Farmers cannot shut shop since it is a question of their survival. There is hardly any decent alternative work, so they stick around at low productivity. Those who migrate to urban areas permanently or seasonally join the unorganized sector, working at low wages, and live in illegal slums in precarious conditions.

The unremunerative price of agricultural produce implies that the surplus produced in agriculture is drained out. It fuels industrialization and urbanization. The Indian elite which decides policies, wanting to copy western modernity, went for top-down policies which marginalized agriculture and rural areas. Even when agriculturists have been in decision-making positions, they have not had a different framework. Consequently, a vicious cycle of poverty in agriculture and rural areas and growing inequality between the rural and urban areas has been perpetuated.

Farmers’ distress and indebtedness are a result of the agricultural produce not receiving a price which enables them to make a profit (as in non-agriculture). What the farmers need is favourable ‘income terms of trade’ at the farm gate. But how?

This entails an overhaul of policies and that requires a mindset change. Agriculture cannot be treated like non-agriculture, employment generation has to be buoyant, technology and investment policies have to be set right, workers have to get a living wage, taxation policies have to be modified, government intervention in the agricultural markets remains crucial, etc. Is such a radical transformation of the Indian economy feasible?

The urban and industrial elites would oppose and rule out such a transformation of the economy. The political parties would also not support such a change since they also largely work for the interest of big businesses. The alternative would be characterized as utopian – hundreds of difficulties would be listed. But what about the hundreds of difficulties being faced by Indian society in the present system – poverty, inequality, environmental degradation, etc.?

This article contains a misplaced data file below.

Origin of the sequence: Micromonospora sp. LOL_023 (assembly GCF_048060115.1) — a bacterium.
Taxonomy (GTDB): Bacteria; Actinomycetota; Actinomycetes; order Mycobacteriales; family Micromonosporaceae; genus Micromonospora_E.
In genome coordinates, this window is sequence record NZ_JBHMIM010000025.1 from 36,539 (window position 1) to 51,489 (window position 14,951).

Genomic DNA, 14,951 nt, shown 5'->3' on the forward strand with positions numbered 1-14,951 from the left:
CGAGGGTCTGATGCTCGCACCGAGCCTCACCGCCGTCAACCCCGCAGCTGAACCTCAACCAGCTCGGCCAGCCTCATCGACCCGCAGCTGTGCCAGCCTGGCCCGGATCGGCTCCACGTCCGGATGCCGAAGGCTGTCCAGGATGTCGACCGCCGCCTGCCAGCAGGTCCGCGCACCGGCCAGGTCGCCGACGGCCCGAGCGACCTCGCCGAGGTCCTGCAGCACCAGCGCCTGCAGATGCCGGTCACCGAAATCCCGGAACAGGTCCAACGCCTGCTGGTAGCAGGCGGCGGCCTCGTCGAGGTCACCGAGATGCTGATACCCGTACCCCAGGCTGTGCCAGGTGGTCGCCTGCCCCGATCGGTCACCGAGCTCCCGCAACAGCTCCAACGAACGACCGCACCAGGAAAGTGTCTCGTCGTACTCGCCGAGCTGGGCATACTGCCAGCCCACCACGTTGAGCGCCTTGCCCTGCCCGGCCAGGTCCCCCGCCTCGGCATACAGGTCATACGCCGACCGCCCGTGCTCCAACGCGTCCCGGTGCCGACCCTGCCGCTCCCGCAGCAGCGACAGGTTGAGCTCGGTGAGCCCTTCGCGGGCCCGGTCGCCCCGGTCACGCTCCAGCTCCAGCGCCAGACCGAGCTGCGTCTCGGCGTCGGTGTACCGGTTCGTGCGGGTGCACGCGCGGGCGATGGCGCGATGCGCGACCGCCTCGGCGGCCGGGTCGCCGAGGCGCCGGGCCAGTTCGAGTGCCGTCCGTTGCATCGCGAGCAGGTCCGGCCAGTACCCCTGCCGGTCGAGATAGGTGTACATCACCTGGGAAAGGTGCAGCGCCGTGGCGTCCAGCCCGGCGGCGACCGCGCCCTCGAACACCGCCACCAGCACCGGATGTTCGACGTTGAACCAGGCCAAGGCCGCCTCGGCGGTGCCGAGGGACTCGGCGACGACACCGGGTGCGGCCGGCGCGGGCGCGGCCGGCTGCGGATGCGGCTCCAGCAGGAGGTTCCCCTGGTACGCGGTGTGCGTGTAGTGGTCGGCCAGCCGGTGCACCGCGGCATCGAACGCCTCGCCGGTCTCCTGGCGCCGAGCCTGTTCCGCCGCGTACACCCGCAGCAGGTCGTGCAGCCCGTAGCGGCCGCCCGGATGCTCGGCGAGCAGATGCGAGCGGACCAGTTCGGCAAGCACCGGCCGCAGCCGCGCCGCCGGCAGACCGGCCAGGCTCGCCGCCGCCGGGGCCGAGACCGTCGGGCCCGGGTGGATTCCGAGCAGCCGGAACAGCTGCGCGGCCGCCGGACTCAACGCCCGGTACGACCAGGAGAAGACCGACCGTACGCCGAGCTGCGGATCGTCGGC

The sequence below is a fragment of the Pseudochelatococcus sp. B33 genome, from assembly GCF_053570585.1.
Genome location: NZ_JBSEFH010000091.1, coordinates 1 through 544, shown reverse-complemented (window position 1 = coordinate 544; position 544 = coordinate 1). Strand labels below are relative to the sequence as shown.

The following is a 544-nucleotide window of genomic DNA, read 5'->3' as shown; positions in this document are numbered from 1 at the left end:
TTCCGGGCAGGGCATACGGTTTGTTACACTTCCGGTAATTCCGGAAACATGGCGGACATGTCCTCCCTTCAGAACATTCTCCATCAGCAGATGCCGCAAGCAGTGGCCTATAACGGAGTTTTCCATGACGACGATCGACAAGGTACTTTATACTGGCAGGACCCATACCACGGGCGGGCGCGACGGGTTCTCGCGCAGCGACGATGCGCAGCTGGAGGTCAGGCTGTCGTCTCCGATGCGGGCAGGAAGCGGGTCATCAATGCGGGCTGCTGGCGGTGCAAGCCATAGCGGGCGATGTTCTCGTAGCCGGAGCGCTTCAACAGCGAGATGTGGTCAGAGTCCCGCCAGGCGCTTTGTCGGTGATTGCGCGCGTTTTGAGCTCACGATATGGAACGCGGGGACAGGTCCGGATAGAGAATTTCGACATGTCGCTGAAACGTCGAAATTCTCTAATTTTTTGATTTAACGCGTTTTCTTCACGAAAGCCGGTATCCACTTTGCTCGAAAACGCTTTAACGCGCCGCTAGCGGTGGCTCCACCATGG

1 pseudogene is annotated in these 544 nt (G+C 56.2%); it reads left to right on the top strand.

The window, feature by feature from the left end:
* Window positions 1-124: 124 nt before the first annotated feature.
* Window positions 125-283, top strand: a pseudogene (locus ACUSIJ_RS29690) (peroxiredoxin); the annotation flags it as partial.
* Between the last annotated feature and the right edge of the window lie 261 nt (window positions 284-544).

Farmers as leaders of radical change!

Any social transformation requires socio-economic movements which lead to a change in consciousness and bring about a political change. Leaders of farmers’ movements need to play such a role for success. At present they are seen to be only demanding concessions for themselves and agriculture. This should be widened to demanding economy-wide change since that is where the solution to their problem lies.

The demands should encompass various sections of agriculture and non-agriculture, workers and businesses, and they should be portrayed as for the national good. That is what business lobbies claim even when demanding concessions for themselves. They talk of what the labour, trade, taxation, investment, banking and finance, transportation, etc., policies should be.

The farmers also need to project their views on these policies from their perspective. They can also raise issues of gender, minimum wages and displacement. Since farmers, in the broader sense, are more than 50 per cent of the people, something in their interest cannot be against the national interest – the articulation has to be different. Sitting in protest at the borders of Delhi till 2024 cannot be enough; for long-term success, a new lead is required by broadening the platform to show that the ‘desirable is feasible’.

 (Arun Kumar is the Malcolm Adiseshiah Chair Professor at the Institute of Social Sciences. He is the author of Indian Economy since Independence: Persisting Colonial Disruption and Indian Economy’s Greatest Crisis: Impact of the Coronavirus and the Road Ahead.)